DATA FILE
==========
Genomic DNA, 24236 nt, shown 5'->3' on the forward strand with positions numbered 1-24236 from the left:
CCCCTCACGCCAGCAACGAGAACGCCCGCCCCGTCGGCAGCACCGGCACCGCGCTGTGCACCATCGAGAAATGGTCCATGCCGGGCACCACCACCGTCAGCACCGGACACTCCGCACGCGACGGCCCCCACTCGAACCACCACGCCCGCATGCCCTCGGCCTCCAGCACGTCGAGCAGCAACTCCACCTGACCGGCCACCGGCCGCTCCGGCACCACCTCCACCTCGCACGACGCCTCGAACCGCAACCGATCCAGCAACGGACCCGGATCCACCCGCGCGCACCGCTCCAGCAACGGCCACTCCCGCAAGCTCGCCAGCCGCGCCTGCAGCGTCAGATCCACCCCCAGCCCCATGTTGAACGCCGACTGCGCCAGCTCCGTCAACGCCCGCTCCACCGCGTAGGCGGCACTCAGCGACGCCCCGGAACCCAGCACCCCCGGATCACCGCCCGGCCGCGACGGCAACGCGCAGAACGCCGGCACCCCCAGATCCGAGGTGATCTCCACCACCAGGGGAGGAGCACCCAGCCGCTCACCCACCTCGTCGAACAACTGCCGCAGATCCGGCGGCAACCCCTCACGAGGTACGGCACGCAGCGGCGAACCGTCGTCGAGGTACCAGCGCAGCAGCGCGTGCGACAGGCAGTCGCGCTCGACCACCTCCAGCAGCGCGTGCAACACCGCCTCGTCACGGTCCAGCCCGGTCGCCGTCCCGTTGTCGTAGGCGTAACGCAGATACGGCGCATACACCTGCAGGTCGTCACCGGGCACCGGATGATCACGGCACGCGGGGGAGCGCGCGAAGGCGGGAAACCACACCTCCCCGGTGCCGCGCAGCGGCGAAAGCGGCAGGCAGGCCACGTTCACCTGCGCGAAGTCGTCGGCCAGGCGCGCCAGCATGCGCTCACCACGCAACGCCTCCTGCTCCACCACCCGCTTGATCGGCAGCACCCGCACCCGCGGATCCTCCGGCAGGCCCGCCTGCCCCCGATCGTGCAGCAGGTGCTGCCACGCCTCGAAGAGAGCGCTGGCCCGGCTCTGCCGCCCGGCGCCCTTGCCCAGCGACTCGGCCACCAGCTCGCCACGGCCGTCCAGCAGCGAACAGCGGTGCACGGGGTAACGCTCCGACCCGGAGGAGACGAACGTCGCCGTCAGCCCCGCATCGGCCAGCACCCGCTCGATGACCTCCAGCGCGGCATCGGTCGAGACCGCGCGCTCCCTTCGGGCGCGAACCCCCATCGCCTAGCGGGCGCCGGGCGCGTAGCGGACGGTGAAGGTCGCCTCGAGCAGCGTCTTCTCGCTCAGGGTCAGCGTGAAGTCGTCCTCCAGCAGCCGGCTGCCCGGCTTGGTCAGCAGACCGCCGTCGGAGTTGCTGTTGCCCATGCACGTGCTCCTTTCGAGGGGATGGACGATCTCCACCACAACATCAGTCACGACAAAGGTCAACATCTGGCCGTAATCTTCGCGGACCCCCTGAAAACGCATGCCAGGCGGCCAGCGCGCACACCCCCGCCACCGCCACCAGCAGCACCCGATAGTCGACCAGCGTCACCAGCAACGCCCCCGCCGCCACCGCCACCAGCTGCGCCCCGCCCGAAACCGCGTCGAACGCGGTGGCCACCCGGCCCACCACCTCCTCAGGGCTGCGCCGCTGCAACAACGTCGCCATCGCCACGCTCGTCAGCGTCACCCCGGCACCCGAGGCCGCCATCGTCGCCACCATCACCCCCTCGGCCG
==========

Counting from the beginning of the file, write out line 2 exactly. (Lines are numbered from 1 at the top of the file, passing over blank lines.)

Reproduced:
CCCCTCACGCCAGCAACGAGAACGCCCGCCCCGTCGGCAGCACCGGCACCGCGCTGTGCACCATCGAGAAATGGTCCATGCCGGGCACCACCACCGTCAGCACCGGACACTCCGCACGCGACGGCCCCCACTCGAACCACCACGCCCGCATGCCCTCGGCCTCCAGCACGTCGAGCAGCAACTCCACCTGACCGGCCACCGGCCGCTCCGGCACCACCTCCACCTCGCACGACGCCTCGAACCGCAACCGATCCAGCAACGGACCCGGATCCACCCGCGCGCACCGCTCCAGCAACGGCCACTCCCGCAAGCTCGCCAGCCGCGCCTGCAGCGTCAGATCCACCCCCAGCCCCATGTTGAACGCCGACTGCGCCAGCTCCGTCAACGCCCGCTCCACCGCGTAGGCGGCACTCAGCGACGCCCCGGAACCCAGCACCCCCGGATCACCGCCCGGCCGCGACGGCAACGCGCAGAACGCCGGCACCCCCAGATCCGAGGTGATCTCCACCACCAGGGGAGGAGCACCCAGCCGCTCACCCACCTCGTCGAACAACTGCCGCAGATCCGGCGGCAACCCCTCACGAGGTACGGCACGCAGCGGCGAACCGTCGTCGAGGTACCAGCGCAGCAGCGCGTGCGACAGGCAGTCGCGCTCGACCACCTCCAGCAGCGCGTGCAACACCGCCTCGTCACGGTCCAGCCCGGTCGCCGTCCCGTTGTCGTAGGCGTAACGCAGATACGGCGCATACACCTGCAGGTCGTCACCGGGCACCGGATGATCACGGCACGCGGGGGAGCGCGCGAAGGCGGGAAACCACACCTCCCCGGTGCCGCGCAGCGGCGAAAGCGGCAGGCAGGCCACGTTCACCTGCGCGAAGTCGTCGGCCAGGCGCGCCAGCATGCGCTCACCACGCAACGCCTCCTGCTCCACCACCCGCTTGATCGGCAGCACCCGCACCCGCGGATCCTCCGGCAGGCCCGCCTGCCCCCGATCGTGCAGCAGGTGCTGCCACGCCTCGAAGAGAGCGCTGGCCCGGCTCTGCCGCCCGGCGCCCTTGCCCAGCGACTCGGCCACCAGCTCGCCACGGCCGTCCAGCAGCGAACAGCGGTGCACGGGGTAACGCTCCGACCCGGAGGAGACGAACGTCGCCGTCAGCCCCGCATCGGCCAGCACCCGCTCGATGACCTCCAGCGCGGCATCGGTCGAGACCGCGCGCTCCCTTCGGGCGCGAACCCCCATCGCCTAGCGGGCGCCGGGCGCGTAGCGGACGGTGAAGGTCGCCTCGAGCAGCGTCTTCTCGCTCAGGGTCAGCGTGAAGTCGTCCTCCAGCAGCCGGCTGCCCGGCTTGGTCAGCAGACCGCCGTCGGAGTTGCTGTTGCCCATGCACGTGCTCCTTTCGAGGGGATGGACGATCTCCACCACAACATCAGTCACGACAAAGGTCAACATCTGGCCGTAATCTTCGCGGACCCCCTGAAAACGCATGCCAGGCGGCCAGCGCGCACACCCCCGCCACCGCCACCAGCAGCACCCGATAGTCGACCAGCGTCACCAGCAACGCCCCCGCCGCCACCGCCACCAGCTGCGCCCCGCCCGAAACCGCGTCGAACGCGGTGGCCACCCGGCCCACCACCTCCTCAGGGCTGCGCCGCTGCAACAACGTCGCCATCGCCACGCTCGTCAGCGTCACCCCGGCACCCGAGGCCGCCATCGTCGCCACCATCACCCCCTCGGCCG